Across America, a war is going on, fought almost exclusively on the phone.
Former and retired military members are taking it on themselves to try and help Afghan interpreters get to the safety of another country. For years, these interpreters worked against the Taliban with foreign militaries and now fear retaliation.
President Joe Biden has said the United States will continue to work to get people out. But it is not that easy. Although many have gotten out, there are still hundreds remaining. Some groups have gotten out since U.S. forces withdrew, but for those working from far away to try to bring people to the States, it is not good enough. They have taken it on themselves to try and get people out faster.
Mexia residents David and Holly Maples, both former military members, have spent hours and hours on the phone trying to help former interpreters get to the States.
David Maples, 40, a former military cop, served in the U.S. Army from August 2000 to April 2012. In 2008, he was deployed to Iraq for the first of several trips there. He went to inactive reserve status in Afghanistan in 2011, remaining in-country when he got out of the military in 2012. Following that, he went to work for a private company as a contractor in Afghanistan, meeting his own personal interpreter who worked with him while he was there. He spent his time training Afghan forces with the company.
For the past 10 years, Maples has kept in touch with his former interpreter. Over the decade, they remained friends. Two years ago, Jafari, as he is known, reached out to David Maples for help in filling out a visa application. That started the ball rolling.
Then, last month, “all hell broke loose,” Holly Maples said. There were frantic calls from Jafari, who was stuck in Kabul where he lived with his wife, Zahra, as the Taliban took over the city.
David Maples started planning and meeting with other contacts he had from the military and his private contracting days. There were at least five other people involved, who met on the phone to try and help Jafari and two other couples get to the United States. Calls were made all hours of the day and night in the living room, office, bedroom, car and even once at an auction.
“For the most part of August, my living room felt more like a TOC (Tactical Operations Center),” said Holly Maples, a police officer with the Air Force from 1999 to 2005. “I saw the stress, worry, and then relief on my husband’s face so many times. I saw, and heard, firsthand of the despair and worries of the incoming refugees. I heard the midnight phone calls between my husband and his contacts in Afghanistan.”
Holly Maples came up with the idea they would take in Jafari and Zahra themselves. Another family the Maples helped with will stay with a retired lieutenant in Tennessee who was involved in the process. The third family they helped will see a mother and child reunited with her husband in California.
Once the process started, it was rough going. Even with proper paperwork, making it through Taliban and American checkpoints and onto a flight out of the airport in Kabul was a messy process.
Through many phone calls, David Maples finally helped Jafari and Zahra past the Taliban and onto airport grounds. Shortly thereafter came another frantic call. For reasons unknown, Jafari was being escorted off the grounds of the airport.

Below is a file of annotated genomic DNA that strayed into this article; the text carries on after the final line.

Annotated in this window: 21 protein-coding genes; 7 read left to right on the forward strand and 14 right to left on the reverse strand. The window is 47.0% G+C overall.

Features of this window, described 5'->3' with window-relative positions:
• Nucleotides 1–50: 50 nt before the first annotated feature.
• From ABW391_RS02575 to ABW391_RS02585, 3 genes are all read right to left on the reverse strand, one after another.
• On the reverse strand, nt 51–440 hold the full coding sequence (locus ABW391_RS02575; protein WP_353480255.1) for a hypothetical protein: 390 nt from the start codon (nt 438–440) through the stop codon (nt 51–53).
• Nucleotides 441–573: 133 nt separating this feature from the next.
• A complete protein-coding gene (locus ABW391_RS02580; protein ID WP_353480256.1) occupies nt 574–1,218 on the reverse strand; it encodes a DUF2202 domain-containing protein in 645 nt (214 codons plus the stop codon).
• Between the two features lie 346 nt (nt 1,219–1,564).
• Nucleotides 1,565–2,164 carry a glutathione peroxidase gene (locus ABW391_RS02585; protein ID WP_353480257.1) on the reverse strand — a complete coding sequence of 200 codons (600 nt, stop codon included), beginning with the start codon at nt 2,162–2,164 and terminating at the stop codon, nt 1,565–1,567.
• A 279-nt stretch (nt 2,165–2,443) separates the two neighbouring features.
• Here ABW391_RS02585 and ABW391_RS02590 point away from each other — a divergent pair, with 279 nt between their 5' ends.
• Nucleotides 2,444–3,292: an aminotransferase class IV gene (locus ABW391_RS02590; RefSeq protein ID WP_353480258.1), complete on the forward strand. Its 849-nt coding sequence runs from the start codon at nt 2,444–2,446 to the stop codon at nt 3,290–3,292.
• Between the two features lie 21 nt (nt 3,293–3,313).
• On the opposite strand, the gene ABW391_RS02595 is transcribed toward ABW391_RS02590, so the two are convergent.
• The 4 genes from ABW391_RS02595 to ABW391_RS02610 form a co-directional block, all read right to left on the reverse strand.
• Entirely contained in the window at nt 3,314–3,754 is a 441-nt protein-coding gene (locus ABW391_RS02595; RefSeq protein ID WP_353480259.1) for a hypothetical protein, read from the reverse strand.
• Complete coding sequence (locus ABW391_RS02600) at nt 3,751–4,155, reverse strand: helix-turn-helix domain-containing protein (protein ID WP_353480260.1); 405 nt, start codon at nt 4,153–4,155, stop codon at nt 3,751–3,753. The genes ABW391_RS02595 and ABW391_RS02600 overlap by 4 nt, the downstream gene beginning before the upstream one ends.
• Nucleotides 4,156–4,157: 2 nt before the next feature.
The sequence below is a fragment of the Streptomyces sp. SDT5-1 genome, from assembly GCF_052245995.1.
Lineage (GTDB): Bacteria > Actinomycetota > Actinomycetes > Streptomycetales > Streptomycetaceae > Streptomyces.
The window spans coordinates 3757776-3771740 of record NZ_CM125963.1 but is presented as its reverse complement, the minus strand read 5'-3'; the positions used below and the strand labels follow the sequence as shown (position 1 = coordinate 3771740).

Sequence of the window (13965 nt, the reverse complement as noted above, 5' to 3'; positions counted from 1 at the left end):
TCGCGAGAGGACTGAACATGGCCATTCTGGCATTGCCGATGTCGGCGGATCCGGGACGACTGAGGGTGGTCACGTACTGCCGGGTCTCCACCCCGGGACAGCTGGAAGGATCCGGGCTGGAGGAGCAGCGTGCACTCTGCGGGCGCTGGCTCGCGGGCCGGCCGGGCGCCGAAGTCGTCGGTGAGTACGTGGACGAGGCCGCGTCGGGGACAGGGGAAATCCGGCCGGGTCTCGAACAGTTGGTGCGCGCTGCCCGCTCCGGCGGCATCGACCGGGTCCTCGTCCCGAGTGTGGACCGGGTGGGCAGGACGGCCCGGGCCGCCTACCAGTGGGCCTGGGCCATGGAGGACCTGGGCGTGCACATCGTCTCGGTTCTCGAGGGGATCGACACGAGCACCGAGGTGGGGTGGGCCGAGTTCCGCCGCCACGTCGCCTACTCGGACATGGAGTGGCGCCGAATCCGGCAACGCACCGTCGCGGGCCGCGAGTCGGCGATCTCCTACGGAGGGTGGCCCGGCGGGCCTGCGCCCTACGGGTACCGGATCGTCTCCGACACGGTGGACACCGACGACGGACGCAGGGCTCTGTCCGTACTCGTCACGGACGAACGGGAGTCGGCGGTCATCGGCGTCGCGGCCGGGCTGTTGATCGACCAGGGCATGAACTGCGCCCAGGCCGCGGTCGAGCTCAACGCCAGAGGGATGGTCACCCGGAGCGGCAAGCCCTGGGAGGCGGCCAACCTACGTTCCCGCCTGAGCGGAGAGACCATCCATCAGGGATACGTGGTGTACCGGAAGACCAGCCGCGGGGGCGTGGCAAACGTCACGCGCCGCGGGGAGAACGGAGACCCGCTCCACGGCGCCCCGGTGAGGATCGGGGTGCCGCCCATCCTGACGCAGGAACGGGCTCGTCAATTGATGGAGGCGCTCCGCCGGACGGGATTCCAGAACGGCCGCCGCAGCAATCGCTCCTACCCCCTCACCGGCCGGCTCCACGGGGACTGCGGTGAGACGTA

“The worst part is they wouldn’t let him get his wife,” Holly Maples said.
Then the calls came from Zahra, who feared the Taliban had killed her husband. She was frantic, and David Maples was able to find someone to stay with her at the Airport. No one knew where Jafari was for hours.
Then Zahra was escorted off airport grounds before she and her husband were reunited after about five hours apart.
David Maples told them to stay at the gate while he and a former colonel worked to find someone else to help the couple.
Another frantic call: Zahra had passed out from heat exhaustion and dehydration. David Maples told Jafari to take her to the hospital. When Zahra recovered, they went back to the airport gate, with hundreds of others trying to get out.
Finally, a Marine recognized Zahra from the day before when she was helping him interpret at the gate. David Maples got on the phone with him and explained the situation. That Marine stayed with the couple the entire time until they were on a bus headed for the terminal.
Now, all three families this small grouped helped are relocated to military bases in the United States for processing. Today, they are going through their final processing at McGuire Air Force Base in New Jersey before they get to Mexia.
In about two to four weeks, they will move in a modest three-bedroom house with the Maples and their three children and four dogs. Shortly thereafter, they plan to move to a bigger house in Teague.
“Things are starting to slowly get back to normal,” said David Maples, who continues his work to try and bring others to the freedom of the United States.
He said Jafari took great risks to work with him in Afghanistan. At just 18 years of age, Jafari spent countless hours with Maples, even once sitting down with the Taliban to interpret during a meeting, something that could really come back to haunt him.
David and Holly Maples are glad to be helping the couple and others find their way out of the war-torn country. They plan to continue the work as long as it takes.
“I keep saying that our time in the service may be up, but our oath is never over,” Holly Maples said.
Mary Drennon is a freelance writer based in Waco. She writes the weekly Veterans’ Voices series for the Tribune-Herald.